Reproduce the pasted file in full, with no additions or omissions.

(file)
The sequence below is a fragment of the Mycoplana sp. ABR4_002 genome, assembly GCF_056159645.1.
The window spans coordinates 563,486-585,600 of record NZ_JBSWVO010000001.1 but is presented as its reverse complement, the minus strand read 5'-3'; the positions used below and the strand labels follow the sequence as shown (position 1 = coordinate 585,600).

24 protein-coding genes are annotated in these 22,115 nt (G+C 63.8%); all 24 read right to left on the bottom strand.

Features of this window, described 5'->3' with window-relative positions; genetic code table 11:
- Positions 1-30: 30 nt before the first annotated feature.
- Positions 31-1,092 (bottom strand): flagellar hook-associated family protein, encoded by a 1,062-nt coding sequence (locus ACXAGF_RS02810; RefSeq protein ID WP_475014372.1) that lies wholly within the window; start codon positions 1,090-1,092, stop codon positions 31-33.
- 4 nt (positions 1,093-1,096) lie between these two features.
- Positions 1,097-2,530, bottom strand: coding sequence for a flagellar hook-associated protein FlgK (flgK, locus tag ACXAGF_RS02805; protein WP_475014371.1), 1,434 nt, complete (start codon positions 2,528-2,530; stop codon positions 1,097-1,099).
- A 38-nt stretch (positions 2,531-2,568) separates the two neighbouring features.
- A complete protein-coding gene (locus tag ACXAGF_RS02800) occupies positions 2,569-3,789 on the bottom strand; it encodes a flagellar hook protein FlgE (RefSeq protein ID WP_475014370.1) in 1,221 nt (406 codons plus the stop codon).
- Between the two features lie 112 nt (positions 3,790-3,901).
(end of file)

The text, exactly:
The sequence below is a fragment of the Mycoplana sp. ABR4_002 genome, assembly GCF_056159645.1.
The window spans coordinates 563,486-585,600 of record NZ_JBSWVO010000001.1 but is presented as its reverse complement, the minus strand read 5'-3'; the positions used below and the strand labels follow the sequence as shown (position 1 = coordinate 585,600).

24 protein-coding genes are annotated in these 22,115 nt (G+C 63.8%); all 24 read right to left on the bottom strand.

Features of this window, described 5'->3' with window-relative positions; genetic code table 11:
- Positions 1-30: 30 nt before the first annotated feature.
- Positions 31-1,092 (bottom strand): flagellar hook-associated family protein, encoded by a 1,062-nt coding sequence (locus ACXAGF_RS02810; RefSeq protein ID WP_475014372.1) that lies wholly within the window; start codon positions 1,090-1,092, stop codon positions 31-33.
- 4 nt (positions 1,093-1,096) lie between these two features.
- Positions 1,097-2,530, bottom strand: coding sequence for a flagellar hook-associated protein FlgK (flgK, locus tag ACXAGF_RS02805; protein WP_475014371.1), 1,434 nt, complete (start codon positions 2,528-2,530; stop codon positions 1,097-1,099).
- A 38-nt stretch (positions 2,531-2,568) separates the two neighbouring features.
- A complete protein-coding gene (locus tag ACXAGF_RS02800) occupies positions 2,569-3,789 on the bottom strand; it encodes a flagellar hook protein FlgE (RefSeq protein ID WP_475014370.1) in 1,221 nt (406 codons plus the stop codon).
- Between the two features lie 112 nt (positions 3,790-3,901).